The smooth, non-glossy eggs are white or pale blue with reddish spots, and about 20 mm by 15 mm. Incubation is by the female only. The young are fed by both parents. British Robins are mostly sedentary though a few migrate to Spain and Portugal for the winter. Juveniles disperse from their natal sites in May but very rarely move further than a few kilometres miles.

Cold winters seriously affect the Robin population, but otherwise the British population is doing well. European Robin Both sexes: Mostly blue upperparts with yellow below. Voice Robins are rarely seen or heard during midsummer July-August when they are moulting and become rather retiring.

The alarm call is a loud ticking call. Song Your browser does not support the audio element. Alarm Call Your browser does not support the audio element. Hand Feeding.

European robin guide: diet, habitat and species facts

The robin might seem cute, but it is actually a highly territorial bird and will aggressively defend its domain against others. These much-loved birds are on the rise as the UK robin population continues to increase. Males and females look identical, sporting a brown back, white belly and red breast, face and cheeks. In contrast, juveniles are speckled gold and brown, only developing the distinctive red plumage in adulthood.

The Robin is a plump bird with bright orange-red breast, face, throat and cheeks edged with grey, a white belly and olive-brown upper parts. The sexes are very similar, if not identical, though some texts suggest that the brown forehead is "V" shaped in females, and "U" shaped in males, though even this is not always apparent. They have a brown bill and legs.

But when snow and ice covers the ground, the robin will be the first to come to our back door in search of a handout. Indeed, robins look to us for sustenance during cold spells, as their natural food of earthworms and other invertebrates can be hard to find. As any gardener will tell you, robins have struck up an extraordinary relationship with humans and will boldly perch on a bucket edge or fork handle to pick up worms that have been unearthed. But most of us actually know very little about these busy, hardy little birds that are fearsome fighters with glorious voices and which, all too often, have a sadly short lifespan. Robins look to us for sustenance during cold spells, as their natural food of earthworms and other invertebrates can be hard to find.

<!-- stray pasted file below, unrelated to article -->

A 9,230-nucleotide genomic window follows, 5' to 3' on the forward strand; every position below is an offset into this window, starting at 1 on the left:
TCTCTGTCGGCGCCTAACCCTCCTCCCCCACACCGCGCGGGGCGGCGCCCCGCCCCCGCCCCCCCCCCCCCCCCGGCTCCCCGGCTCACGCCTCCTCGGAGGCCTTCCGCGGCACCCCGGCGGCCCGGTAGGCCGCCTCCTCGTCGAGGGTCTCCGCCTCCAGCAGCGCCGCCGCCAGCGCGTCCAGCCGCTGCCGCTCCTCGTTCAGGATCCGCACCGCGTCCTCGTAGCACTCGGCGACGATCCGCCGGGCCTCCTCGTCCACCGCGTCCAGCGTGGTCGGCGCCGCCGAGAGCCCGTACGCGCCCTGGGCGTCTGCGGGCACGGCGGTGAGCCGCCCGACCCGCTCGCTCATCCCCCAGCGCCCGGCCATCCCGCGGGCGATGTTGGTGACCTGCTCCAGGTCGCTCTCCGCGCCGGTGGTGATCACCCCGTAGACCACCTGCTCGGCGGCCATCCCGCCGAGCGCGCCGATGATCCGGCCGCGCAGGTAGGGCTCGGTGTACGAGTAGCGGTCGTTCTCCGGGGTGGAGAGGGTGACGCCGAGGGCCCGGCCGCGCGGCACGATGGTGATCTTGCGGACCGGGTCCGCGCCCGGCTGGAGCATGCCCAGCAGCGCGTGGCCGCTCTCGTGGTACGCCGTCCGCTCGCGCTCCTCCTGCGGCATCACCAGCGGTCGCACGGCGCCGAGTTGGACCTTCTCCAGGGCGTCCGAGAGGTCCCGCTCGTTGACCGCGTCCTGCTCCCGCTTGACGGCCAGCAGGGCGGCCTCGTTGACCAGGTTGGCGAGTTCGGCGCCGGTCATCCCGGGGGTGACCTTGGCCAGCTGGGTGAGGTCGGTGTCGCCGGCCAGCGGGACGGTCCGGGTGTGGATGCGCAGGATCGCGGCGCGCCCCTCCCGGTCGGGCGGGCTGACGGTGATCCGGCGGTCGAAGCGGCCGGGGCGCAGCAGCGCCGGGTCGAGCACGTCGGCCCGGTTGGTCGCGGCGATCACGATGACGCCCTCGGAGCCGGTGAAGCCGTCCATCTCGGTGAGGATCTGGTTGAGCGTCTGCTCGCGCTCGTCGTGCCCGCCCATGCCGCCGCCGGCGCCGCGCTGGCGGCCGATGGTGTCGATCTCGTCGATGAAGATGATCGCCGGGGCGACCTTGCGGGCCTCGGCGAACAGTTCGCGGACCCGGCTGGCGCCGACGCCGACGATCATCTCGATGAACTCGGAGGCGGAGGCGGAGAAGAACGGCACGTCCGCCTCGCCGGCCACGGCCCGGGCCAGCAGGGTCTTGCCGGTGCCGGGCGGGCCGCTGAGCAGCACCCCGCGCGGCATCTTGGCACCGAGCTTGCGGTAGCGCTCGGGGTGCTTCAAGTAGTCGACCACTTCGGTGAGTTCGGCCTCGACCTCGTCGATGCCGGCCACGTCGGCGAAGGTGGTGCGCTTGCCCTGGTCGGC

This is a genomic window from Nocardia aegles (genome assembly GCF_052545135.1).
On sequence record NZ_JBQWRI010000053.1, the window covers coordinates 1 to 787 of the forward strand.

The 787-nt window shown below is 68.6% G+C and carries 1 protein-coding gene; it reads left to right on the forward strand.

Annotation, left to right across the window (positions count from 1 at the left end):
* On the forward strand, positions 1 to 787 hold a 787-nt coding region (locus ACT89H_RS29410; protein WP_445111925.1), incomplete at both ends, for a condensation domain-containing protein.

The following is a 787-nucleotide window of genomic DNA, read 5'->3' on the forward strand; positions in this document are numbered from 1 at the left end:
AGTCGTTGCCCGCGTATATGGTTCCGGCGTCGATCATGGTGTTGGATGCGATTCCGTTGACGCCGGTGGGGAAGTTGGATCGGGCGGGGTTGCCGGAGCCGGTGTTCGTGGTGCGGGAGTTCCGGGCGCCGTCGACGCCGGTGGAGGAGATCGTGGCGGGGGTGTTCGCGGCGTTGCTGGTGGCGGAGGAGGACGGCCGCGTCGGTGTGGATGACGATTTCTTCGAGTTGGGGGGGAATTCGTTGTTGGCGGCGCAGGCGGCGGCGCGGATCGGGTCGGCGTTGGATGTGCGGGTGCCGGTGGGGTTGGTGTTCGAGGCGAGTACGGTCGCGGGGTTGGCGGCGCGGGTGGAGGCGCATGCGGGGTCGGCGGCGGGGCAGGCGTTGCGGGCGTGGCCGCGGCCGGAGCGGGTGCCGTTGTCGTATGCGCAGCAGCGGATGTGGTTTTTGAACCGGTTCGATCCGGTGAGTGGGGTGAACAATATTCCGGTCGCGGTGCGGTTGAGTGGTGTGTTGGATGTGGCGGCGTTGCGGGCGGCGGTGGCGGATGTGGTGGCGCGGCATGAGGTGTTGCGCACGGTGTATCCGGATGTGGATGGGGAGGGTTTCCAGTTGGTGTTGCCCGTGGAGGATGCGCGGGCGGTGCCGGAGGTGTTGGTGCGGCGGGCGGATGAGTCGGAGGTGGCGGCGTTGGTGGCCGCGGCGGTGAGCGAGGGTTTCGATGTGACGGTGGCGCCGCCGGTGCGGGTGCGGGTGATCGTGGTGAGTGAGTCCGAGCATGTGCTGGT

The not so cuddly truth about the robin redbreast

The Robin, known formerly as Erithacus rubecula, is arguably the first bird anyone is likely to learn as a child in the UK. A relatively plump bird, the Robin features a bright orange-red breast with brown upper parts. Both male and female are similar in appearance and are hard to distinguish apart. The sole evolutionary purpose of the orange-red breast is for territorial defence, not courtship. The posturing and prominence of colour is often enough to deter intruders, otherwise the Robin could resort to more direct intervention to defend its territory. The Robin is a year-round, sedentary and resident bird, maintaining a specific area of territory, which it defends well. Over winter, native UK variants are joined by immigrants from Scandinavia, whose appearance is slightly paler, with a duller breast, than UK varieties. But all this is, of course, dependent upon the local environment. Given enough space, such as the Scottish pinewoods, there can be as few as 10 pairs per sq km.

Robin guide: where to see and how to attract robins to your garden

JavaScript seems to be disabled in your browser. You must have JavaScript enabled in your browser to utilize the functionality of this website. The Robin is the most familiar and most loved of all our garden birds. Small worms, insects, insect larvae and spiders make up much of the diet, plus also seeds, soft fruit and berries in the winter months. In the garden, our suggested foods are: Sunflower Heart Chips , Chopped Peanuts , Robin and Friends Seed Mix , plus Live Mealworms — especially in the breeding season as adult birds will feed them to their young.